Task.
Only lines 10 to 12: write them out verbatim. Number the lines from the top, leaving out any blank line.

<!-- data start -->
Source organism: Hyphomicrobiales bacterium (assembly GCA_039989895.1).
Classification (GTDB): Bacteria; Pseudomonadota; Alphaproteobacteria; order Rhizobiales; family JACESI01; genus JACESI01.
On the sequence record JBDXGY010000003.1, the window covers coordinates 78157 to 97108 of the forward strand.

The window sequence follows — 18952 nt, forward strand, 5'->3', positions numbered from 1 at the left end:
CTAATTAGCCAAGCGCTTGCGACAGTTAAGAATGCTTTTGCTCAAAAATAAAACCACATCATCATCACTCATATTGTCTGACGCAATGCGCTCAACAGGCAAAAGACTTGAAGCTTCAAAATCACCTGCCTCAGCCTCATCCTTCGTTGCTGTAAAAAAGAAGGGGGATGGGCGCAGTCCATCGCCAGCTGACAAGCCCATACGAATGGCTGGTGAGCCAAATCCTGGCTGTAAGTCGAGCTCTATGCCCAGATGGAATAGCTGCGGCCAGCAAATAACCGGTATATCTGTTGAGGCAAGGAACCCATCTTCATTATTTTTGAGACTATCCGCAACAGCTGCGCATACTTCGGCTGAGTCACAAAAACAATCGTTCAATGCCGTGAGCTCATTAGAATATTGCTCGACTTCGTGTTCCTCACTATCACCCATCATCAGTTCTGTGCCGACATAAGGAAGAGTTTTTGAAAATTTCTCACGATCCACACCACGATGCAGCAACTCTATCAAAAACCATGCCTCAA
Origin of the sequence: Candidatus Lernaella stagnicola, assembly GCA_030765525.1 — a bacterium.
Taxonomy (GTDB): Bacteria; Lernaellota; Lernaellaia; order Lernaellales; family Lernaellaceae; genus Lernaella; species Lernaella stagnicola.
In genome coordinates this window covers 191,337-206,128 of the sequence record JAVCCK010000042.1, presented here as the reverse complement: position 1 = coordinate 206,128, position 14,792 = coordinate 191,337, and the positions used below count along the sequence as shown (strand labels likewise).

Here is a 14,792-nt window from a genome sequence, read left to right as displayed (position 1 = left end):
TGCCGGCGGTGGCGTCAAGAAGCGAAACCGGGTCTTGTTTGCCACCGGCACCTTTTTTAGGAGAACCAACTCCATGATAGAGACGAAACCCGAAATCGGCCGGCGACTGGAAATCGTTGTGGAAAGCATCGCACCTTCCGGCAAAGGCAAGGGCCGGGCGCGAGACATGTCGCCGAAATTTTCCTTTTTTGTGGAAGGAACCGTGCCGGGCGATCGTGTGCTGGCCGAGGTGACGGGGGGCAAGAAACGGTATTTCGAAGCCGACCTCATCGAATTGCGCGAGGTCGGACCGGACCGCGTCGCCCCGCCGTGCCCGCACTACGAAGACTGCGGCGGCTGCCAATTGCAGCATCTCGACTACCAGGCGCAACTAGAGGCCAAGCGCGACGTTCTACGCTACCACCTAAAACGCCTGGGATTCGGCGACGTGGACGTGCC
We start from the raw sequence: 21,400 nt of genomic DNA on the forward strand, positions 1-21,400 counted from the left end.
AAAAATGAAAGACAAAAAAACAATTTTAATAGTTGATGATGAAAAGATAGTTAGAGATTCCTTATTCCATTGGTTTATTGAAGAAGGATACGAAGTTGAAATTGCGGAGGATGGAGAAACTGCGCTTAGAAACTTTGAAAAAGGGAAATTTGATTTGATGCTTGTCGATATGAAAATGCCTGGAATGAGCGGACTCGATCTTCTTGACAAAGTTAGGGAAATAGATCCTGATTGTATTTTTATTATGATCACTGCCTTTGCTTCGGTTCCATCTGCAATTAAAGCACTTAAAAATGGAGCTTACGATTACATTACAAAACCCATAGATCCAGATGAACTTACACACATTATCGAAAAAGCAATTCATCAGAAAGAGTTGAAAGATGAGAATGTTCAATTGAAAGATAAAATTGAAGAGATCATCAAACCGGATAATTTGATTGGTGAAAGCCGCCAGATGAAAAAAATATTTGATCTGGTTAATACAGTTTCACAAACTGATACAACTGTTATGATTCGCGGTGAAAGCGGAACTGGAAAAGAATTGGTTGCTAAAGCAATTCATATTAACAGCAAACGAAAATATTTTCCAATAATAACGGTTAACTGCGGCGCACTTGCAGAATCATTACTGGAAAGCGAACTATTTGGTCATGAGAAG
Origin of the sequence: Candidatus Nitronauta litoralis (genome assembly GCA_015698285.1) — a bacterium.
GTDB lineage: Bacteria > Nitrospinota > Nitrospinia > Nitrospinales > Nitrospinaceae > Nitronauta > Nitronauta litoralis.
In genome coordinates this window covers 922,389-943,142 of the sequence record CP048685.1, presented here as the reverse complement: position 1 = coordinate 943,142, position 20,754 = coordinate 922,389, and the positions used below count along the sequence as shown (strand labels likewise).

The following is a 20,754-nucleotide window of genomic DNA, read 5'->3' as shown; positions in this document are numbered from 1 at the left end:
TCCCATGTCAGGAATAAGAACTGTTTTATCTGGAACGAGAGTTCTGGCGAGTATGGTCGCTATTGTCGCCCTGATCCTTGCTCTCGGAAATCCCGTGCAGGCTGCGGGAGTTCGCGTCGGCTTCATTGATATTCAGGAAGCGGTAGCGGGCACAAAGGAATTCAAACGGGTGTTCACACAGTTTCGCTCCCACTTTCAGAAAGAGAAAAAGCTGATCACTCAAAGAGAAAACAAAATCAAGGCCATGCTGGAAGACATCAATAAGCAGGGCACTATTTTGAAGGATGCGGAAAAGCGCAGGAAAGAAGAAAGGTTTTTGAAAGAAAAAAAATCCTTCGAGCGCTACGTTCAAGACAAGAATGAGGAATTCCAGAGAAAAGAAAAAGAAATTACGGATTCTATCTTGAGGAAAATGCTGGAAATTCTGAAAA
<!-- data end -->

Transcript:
TGCCGGCGGTGGCGTCAAGAAGCGAAACCGGGTCTTGTTTGCCACCGGCACCTTTTTTAGGAGAACCAACTCCATGATAGAGACGAAACCCGAAATCGGCCGGCGACTGGAAATCGTTGTGGAAAGCATCGCACCTTCCGGCAAAGGCAAGGGCCGGGCGCGAGACATGTCGCCGAAATTTTCCTTTTTTGTGGAAGGAACCGTGCCGGGCGATCGTGTGCTGGCCGAGGTGACGGGGGGCAAGAAACGGTATTTCGAAGCCGACCTCATCGAATTGCGCGAGGTCGGACCGGACCGCGTCGCCCCGCCGTGCCCGCACTACGAAGACTGCGGCGGCTGCCAATTGCAGCATCTCGACTACCAGGCGCAACTAGAGGCCAAGCGCGACGTTCTACGCTACCACCTAAAACGCCTGGGATTCGGCGACGTGGACGTGCC
We start from the raw sequence: 21,400 nt of genomic DNA on the forward strand, positions 1-21,400 counted from the left end.
AAAAATGAAAGACAAAAAAACAATTTTAATAGTTGATGATGAAAAGATAGTTAGAGATTCCTTATTCCATTGGTTTATTGAAGAAGGATACGAAGTTGAAATTGCGGAGGATGGAGAAACTGCGCTTAGAAACTTTGAAAAAGGGAAATTTGATTTGATGCTTGTCGATATGAAAATGCCTGGAATGAGCGGACTCGATCTTCTTGACAAAGTTAGGGAAATAGATCCTGATTGTATTTTTATTATGATCACTGCCTTTGCTTCGGTTCCATCTGCAATTAAAGCACTTAAAAATGGAGCTTACGATTACATTACAAAACCCATAGATCCAGATGAACTTACACACATTATCGAAAAAGCAATTCATCAGAAAGAGTTGAAAGATGAGAATGTTCAATTGAAAGATAAAATTGAAGAGATCATCAAACCGGATAATTTGATTGGTGAAAGCCGCCAGATGAAAAAAATATTTGATCTGGTTAATACAGTTTCACAAACTGATACAACTGTTATGATTCGCGGTGAAAGCGGAACTGGAAAAGAATTGGTTGCTAAAGCAATTCATATTAACAGCAAACGAAAATATTTTCCAATAATAACGGTTAACTGCGGCGCACTTGCAGAATCATTACTGGAAAGCGAACTATTTGGTCATGAGAAG